Singapore Noir (CBR8 #71)

Read Harder wanted me to read a book by an author from Southeast Asia. A little google sleuthing turned up the book Singapore Noir edited by Cheryl Lu-Lien Tan, a native of Singapore, who in her introduction to the collection lays out the Singapore the world is familiar with as well as the Singapore explored in this work. What better way to complete the task than to read a collection of stories by authors hailing from, or simply familiar with, the area in question? And some are in Singlish (well, partly) which is another boon for me since I like works in dialect.

First, if you like noir, then this book is right up your alley. It’s actually the fortieth or so collection put out by Akashic Books which has apparently, unbeknownst to me, been putting out a series of original noir anthologies since 2004. In case you are wondering the noir anthologies are all geographically organize
d, thus Singapore Noir.singapore

What did I learn about myself as a reader during this adventure? That I will consume noir quickly if given the opportunity, but that I should probably limit myself to one or two stories at a time since the genre has very specific rhythms which get very repetitive, very quickly since in all the works the protagonist is either a victim, a suspect, or a perpetrator. Add in the fact that that protagonist is usually self-destructive and is dealing with the legal, political or other system that is corrupt is, leading to lose-lose situation.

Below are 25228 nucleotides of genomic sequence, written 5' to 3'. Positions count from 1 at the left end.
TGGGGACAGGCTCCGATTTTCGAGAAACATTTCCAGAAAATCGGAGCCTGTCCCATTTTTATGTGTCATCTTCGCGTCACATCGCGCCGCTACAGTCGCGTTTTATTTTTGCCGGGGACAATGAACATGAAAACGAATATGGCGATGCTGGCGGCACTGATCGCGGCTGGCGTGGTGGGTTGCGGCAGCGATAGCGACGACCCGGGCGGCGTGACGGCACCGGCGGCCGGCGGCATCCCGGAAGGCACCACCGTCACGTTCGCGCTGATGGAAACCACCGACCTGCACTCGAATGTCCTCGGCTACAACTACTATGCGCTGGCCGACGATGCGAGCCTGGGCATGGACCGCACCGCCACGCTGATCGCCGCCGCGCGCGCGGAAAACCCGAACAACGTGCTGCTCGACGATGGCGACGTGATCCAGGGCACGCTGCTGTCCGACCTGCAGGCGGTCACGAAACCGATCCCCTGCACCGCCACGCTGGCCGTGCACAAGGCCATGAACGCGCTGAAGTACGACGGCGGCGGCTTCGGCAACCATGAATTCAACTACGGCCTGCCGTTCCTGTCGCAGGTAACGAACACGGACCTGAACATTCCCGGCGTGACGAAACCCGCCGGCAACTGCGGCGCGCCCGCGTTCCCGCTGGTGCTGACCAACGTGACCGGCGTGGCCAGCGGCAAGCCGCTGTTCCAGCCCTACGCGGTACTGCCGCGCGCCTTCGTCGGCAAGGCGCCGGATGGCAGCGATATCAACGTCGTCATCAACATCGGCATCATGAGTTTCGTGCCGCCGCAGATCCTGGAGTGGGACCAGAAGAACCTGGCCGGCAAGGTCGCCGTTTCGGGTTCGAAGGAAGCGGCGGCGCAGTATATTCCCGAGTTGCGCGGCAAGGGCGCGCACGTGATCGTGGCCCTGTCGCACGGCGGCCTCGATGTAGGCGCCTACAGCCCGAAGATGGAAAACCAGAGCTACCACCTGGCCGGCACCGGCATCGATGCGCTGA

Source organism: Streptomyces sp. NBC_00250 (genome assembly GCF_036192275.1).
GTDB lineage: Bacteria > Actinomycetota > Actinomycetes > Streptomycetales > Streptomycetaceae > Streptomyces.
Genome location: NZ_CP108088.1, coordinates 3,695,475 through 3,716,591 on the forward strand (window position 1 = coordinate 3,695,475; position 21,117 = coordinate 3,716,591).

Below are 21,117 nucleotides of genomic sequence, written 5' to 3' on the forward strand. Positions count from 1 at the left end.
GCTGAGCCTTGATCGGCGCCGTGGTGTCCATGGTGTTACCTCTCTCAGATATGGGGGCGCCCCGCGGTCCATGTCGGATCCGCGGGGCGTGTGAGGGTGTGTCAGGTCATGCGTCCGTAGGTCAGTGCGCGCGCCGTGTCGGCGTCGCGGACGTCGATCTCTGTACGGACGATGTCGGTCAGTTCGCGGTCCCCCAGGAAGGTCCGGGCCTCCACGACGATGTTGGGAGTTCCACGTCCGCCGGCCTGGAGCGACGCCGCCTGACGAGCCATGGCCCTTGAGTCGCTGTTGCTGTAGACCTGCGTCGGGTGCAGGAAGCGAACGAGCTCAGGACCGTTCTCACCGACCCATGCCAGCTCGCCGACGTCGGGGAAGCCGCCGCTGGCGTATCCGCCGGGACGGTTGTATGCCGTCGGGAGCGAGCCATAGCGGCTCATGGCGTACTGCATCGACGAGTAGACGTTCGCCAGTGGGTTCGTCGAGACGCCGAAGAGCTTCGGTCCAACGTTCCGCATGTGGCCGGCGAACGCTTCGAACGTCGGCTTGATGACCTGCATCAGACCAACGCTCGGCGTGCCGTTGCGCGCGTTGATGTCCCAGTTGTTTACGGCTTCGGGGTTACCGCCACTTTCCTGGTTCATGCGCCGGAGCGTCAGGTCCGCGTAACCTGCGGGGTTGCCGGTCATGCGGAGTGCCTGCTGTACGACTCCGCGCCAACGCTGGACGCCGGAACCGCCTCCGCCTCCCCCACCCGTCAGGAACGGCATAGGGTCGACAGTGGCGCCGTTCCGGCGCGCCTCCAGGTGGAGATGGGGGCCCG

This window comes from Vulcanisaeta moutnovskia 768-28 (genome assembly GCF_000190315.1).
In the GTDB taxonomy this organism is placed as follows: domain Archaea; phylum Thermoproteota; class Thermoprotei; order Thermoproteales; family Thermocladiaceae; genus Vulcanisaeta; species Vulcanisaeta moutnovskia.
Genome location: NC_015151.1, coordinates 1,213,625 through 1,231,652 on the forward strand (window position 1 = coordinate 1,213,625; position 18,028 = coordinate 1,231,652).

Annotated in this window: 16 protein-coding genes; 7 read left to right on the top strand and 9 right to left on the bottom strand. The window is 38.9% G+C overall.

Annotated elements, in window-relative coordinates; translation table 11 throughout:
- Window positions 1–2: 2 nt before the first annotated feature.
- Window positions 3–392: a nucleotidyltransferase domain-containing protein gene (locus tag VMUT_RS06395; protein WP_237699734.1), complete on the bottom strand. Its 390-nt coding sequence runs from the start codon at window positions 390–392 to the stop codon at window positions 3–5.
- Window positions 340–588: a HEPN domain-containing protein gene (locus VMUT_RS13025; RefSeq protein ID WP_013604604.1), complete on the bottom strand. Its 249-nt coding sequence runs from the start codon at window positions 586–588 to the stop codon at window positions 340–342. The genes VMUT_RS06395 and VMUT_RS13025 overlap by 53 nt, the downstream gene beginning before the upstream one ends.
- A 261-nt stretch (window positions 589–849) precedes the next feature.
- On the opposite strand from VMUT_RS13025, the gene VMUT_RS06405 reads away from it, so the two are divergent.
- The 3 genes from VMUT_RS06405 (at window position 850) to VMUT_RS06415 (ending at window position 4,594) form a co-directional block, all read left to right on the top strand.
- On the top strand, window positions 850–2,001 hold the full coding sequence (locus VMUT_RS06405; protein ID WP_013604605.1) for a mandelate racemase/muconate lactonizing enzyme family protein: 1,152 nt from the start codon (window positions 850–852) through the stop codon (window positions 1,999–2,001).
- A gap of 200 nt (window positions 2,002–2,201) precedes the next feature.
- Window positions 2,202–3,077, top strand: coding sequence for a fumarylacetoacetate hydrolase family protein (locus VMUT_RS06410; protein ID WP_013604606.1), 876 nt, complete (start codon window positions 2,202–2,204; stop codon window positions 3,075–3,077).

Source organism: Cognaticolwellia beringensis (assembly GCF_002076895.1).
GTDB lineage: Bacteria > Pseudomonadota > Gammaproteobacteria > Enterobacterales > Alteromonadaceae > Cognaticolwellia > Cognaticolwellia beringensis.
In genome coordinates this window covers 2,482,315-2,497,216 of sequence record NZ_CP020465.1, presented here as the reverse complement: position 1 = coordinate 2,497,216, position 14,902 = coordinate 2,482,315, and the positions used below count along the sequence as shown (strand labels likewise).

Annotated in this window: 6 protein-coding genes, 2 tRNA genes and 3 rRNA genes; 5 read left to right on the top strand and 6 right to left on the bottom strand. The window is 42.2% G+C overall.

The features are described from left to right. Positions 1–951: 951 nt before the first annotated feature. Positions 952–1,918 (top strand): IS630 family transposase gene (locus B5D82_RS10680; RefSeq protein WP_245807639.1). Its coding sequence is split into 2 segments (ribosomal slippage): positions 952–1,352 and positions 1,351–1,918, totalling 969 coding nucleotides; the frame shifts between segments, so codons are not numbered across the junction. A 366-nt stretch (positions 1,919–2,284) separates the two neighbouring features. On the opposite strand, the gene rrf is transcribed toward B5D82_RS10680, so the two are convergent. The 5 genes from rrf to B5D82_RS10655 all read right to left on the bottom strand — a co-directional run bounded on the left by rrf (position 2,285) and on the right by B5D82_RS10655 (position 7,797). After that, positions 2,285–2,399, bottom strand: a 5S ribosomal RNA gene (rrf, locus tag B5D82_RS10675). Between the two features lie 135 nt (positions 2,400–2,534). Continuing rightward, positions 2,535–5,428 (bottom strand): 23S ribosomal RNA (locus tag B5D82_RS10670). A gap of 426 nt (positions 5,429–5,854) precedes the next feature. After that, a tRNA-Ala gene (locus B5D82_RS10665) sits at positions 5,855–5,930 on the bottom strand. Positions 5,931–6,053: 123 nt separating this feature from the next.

Highlights for me:

Last Time by Colin Goh, which follows a lawyer attempting to free the arm candy of a mobster. But is that really what’s happening?

Smile, Singapore by Colin Cheong, we spend the night in an interrogation room with a man who has committed a crime, but feels little remorse for the position he was put in.

Kena Sai by S.J. Rozan follows the life of an expatriate couple from beginning to end.

Honestly, this book is probably a 3.5 overall, since there were one or two I couldn’t get myself to care about enough to finish them, I have rounded down.

This book was read and reviewed as part of the charitable Cannonball Read. 

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About Katie

Museum educator, caffiene junkie, book lover, student of history, overall goofball.

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